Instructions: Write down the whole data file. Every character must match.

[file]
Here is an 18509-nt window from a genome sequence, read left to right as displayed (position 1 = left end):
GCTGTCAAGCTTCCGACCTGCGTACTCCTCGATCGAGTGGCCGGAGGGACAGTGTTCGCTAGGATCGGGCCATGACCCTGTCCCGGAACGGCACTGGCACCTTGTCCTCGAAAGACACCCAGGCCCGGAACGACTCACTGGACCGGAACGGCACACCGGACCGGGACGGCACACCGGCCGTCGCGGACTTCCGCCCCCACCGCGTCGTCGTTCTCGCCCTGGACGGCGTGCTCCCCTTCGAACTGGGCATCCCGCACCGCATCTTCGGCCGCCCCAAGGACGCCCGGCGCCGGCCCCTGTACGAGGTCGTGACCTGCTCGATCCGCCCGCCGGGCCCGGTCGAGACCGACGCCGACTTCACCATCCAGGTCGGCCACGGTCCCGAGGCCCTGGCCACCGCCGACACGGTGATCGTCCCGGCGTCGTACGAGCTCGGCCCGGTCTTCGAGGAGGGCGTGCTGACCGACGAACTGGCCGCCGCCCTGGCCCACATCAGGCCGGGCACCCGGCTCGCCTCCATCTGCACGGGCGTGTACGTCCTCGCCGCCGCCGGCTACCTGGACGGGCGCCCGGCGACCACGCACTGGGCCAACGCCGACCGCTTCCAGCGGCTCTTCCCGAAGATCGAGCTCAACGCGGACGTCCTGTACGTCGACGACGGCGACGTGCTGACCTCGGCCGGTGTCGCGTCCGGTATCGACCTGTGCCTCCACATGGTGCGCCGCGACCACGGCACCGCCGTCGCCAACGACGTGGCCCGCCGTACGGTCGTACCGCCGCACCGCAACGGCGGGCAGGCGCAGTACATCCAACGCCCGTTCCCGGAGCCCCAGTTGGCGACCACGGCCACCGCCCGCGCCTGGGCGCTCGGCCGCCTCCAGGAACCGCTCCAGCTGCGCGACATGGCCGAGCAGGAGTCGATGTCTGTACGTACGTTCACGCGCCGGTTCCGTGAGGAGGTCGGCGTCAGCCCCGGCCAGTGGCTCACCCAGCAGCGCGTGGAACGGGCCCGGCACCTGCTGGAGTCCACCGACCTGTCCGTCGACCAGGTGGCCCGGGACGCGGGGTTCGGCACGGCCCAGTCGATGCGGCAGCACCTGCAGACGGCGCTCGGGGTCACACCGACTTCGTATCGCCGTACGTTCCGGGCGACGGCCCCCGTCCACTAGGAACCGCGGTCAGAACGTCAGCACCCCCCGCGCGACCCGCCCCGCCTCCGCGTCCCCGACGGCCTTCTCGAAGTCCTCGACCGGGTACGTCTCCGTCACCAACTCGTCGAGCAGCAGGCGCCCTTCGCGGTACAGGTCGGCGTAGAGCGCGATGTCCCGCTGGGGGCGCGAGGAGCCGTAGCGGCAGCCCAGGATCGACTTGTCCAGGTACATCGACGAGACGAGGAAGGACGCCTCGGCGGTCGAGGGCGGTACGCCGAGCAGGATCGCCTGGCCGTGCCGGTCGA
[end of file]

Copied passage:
Here is an 18509-nt window from a genome sequence, read left to right as displayed (position 1 = left end):
GCTGTCAAGCTTCCGACCTGCGTACTCCTCGATCGAGTGGCCGGAGGGACAGTGTTCGCTAGGATCGGGCCATGACCCTGTCCCGGAACGGCACTGGCACCTTGTCCTCGAAAGACACCCAGGCCCGGAACGACTCACTGGACCGGAACGGCACACCGGACCGGGACGGCACACCGGCCGTCGCGGACTTCCGCCCCCACCGCGTCGTCGTTCTCGCCCTGGACGGCGTGCTCCCCTTCGAACTGGGCATCCCGCACCGCATCTTCGGCCGCCCCAAGGACGCCCGGCGCCGGCCCCTGTACGAGGTCGTGACCTGCTCGATCCGCCCGCCGGGCCCGGTCGAGACCGACGCCGACTTCACCATCCAGGTCGGCCACGGTCCCGAGGCCCTGGCCACCGCCGACACGGTGATCGTCCCGGCGTCGTACGAGCTCGGCCCGGTCTTCGAGGAGGGCGTGCTGACCGACGAACTGGCCGCCGCCCTGGCCCACATCAGGCCGGGCACCCGGCTCGCCTCCATCTGCACGGGCGTGTACGTCCTCGCCGCCGCCGGCTACCTGGACGGGCGCCCGGCGACCACGCACTGGGCCAACGCCGACCGCTTCCAGCGGCTCTTCCCGAAGATCGAGCTCAACGCGGACGTCCTGTACGTCGACGACGGCGACGTGCTGACCTCGGCCGGTGTCGCGTCCGGTATCGACCTGTGCCTCCACATGGTGCGCCGCGACCACGGCACCGCCGTCGCCAACGACGTGGCCCGCCGTACGGTCGTACCGCCGCACCGCAACGGCGGGCAGGCGCAGTACATCCAACGCCCGTTCCCGGAGCCCCAGTTGGCGACCACGGCCACCGCCCGCGCCTGGGCGCTCGGCCGCCTCCAGGAACCGCTCCAGCTGCGCGACATGGCCGAGCAGGAGTCGATGTCTGTACGTACGTTCACGCGCCGGTTCCGTGAGGAGGTCGGCGTCAGCCCCGGCCAGTGGCTCACCCAGCAGCGCGTGGAACGGGCCCGGCACCTGCTGGAGTCCACCGACCTGTCCGTCGACCAGGTGGCCCGGGACGCGGGGTTCGGCACGGCCCAGTCGATGCGGCAGCACCTGCAGACGGCGCTCGGGGTCACACCGACTTCGTATCGCCGTACGTTCCGGGCGACGGCCCCCGTCCACTAGGAACCGCGGTCAGAACGTCAGCACCCCCCGCGCGACCCGCCCCGCCTCCGCGTCCCCGACGGCCTTCTCGAAGTCCTCGACCGGGTACGTCTCCGTCACCAACTCGTCGAGCAGCAGGCGCCCTTCGCGGTACAGGTCGGCGTAGAGCGCGATGTCCCGCTGGGGGCGCGAGGAGCCGTAGCGGCAGCCCAGGATCGACTTGTCCAGGTACATCGACGAGACGAGGAAGGACGCCTCGGCGGTCGAGGGCGGTACGCCGAGCAGGATCGCCTGGCCGTGCCGGTCGA